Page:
giving me life Archive Random

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Single simply means unmarried – not that anyone counted in singlehood’s ranks is not in a relationship. You could be in a seven-year relationship, going strong and still check the box for “unmarried” and decide never to participate in the institution of marriage, but only the government (and maybe your interfering mom) will think that you’re single. Many long-term co-habitating couples have children and contribute to the economy in the same ways that married couples do. Many might even consider buying a house, which is more expensive than most weddings, if they could afford to – but who can afford to buy a house these days?

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We know the internet is a crucial outlet for our stories. We know that without a free and open internet, content delivery will slow. And, without regulations in place, certain content can be stopped at the source.

We need a free & open internet to ensure that we can respond, together, to violence. Let the FCC know what the internet means to you. Raise your voice for the public internet.

Art by Sandra Khalifa

(via racialicious)

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If You Suddenly Find Yourself Covering Gender-Based Violence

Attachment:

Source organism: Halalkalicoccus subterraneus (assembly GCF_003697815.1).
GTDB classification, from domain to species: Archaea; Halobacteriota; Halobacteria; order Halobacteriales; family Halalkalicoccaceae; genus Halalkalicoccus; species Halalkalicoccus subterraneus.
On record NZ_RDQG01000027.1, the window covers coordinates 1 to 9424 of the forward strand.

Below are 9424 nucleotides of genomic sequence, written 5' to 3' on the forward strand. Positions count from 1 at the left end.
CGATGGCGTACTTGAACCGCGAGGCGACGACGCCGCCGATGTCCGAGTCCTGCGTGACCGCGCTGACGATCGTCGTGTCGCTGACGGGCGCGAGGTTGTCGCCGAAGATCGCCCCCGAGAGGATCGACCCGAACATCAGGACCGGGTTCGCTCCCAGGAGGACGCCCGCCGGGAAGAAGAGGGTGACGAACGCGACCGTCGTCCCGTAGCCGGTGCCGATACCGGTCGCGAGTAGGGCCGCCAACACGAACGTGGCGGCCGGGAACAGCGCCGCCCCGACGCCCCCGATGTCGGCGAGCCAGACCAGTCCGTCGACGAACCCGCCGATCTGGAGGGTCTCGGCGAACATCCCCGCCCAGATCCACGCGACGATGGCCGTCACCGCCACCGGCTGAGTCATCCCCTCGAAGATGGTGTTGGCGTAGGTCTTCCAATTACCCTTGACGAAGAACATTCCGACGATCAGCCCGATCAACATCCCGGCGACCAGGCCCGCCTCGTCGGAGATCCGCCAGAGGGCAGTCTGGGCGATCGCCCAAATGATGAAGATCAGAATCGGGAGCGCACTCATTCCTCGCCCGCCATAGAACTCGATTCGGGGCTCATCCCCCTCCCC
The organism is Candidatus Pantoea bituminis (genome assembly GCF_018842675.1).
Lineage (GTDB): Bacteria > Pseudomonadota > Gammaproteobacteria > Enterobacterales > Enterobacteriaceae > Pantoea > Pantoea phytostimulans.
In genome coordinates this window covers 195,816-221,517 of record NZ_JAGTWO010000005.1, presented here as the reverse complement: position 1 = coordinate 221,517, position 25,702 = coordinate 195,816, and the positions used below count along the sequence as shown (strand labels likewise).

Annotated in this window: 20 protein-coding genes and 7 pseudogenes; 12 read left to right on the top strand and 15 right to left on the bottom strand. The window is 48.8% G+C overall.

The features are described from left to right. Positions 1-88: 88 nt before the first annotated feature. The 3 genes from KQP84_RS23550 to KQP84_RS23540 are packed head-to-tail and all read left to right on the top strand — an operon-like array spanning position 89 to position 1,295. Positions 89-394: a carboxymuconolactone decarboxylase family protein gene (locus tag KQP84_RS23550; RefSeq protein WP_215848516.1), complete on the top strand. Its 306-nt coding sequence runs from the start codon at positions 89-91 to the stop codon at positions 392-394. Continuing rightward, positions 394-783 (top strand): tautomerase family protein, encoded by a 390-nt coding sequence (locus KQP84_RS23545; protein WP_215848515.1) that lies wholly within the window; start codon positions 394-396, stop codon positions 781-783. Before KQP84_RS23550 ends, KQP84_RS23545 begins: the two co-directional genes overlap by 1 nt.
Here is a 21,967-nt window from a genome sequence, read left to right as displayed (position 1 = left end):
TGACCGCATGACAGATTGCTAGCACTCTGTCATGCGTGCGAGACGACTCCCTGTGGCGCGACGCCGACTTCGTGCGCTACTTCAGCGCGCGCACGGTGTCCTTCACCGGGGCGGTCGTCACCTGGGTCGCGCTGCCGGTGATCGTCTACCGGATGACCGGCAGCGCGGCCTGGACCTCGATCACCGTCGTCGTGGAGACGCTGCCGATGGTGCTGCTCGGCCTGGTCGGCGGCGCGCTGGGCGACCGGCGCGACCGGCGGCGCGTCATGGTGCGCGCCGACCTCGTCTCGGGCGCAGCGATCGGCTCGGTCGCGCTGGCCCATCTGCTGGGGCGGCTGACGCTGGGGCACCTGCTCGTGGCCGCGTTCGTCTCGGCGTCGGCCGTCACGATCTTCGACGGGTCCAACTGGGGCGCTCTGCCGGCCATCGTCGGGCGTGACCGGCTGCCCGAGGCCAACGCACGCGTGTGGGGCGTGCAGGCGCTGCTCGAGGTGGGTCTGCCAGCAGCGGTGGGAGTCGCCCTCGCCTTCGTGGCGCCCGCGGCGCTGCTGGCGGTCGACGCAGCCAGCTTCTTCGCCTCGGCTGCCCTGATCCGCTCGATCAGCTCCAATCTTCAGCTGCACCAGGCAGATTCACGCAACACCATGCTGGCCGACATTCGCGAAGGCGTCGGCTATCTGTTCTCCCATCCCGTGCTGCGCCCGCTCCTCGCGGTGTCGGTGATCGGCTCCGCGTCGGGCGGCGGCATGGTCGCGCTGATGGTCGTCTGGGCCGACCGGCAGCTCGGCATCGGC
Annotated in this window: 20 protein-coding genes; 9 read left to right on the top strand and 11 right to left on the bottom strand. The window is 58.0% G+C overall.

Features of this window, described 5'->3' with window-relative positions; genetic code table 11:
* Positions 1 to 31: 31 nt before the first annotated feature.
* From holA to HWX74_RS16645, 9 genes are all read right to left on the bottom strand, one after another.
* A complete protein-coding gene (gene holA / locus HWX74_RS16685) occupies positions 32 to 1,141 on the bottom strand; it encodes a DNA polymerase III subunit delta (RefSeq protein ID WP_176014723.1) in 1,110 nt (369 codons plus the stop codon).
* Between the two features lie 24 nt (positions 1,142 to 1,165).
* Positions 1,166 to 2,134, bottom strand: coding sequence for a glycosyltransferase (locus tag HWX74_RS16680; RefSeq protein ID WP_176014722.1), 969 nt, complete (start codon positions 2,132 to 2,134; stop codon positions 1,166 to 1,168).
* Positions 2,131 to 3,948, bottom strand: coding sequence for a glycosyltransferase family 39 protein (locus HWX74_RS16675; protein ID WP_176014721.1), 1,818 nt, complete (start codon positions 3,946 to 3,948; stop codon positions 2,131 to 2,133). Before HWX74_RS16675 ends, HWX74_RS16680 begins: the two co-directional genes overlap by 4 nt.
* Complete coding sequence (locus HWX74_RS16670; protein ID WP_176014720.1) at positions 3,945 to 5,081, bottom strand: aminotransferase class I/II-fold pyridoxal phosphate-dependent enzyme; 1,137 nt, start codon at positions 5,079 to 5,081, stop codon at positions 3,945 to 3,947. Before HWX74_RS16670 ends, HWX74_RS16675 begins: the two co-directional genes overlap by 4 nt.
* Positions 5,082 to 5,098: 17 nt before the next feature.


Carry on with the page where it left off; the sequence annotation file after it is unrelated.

Ray Rice’s assault on his wife put domestic violence front and center of the news where it’s being covered by many who have no experience reporting on the issue.

Enter WITNESS’ guide for conducting interviews with survivors of gender-based violence. It’s an important resource for those thinking of interviewing survivors about the issue, or reporting on gender-based violence more deeply.

Via the Dart Center for Journalism & Trauma:

The Guide to Interviewing Survivors of Sexual and Gender-Based Violence is an illustrated how-to resource for documenting the stories of survivors of sexual and gender-based violence safely, effectively and ethically.

Designed for human rights activists, advocates, citizen journalists and filmmakers, the guide covers prep and planning for conducting and sharing interviews, and helps navigate the terrain of social stigma and shame, threats of retribution by perpetrators and/or institutions that may wish to bury the story and the imperative to ensure the emotional and physical safety of interview subjects.

The guide can be downloaded here. A companion video series can be viewed here.

Image: Cover detail, via WITNESS.

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We have ideas about what women’s bodies are for and it’s not this,” she said about American views on birth. “You see a woman naked but her body is performing functions that are intense. Our culture has a weird thing about images of women’s bodies doing this kind of physical work that isn’t young and sexy; birth has elements of struggle, power, transformation and mortality that don’t fit with our ideas about women’s bodies: they’re ok to look at when they’re sexy but when they’re working it’s something else. Birth is uncontrolled and that freaks us out.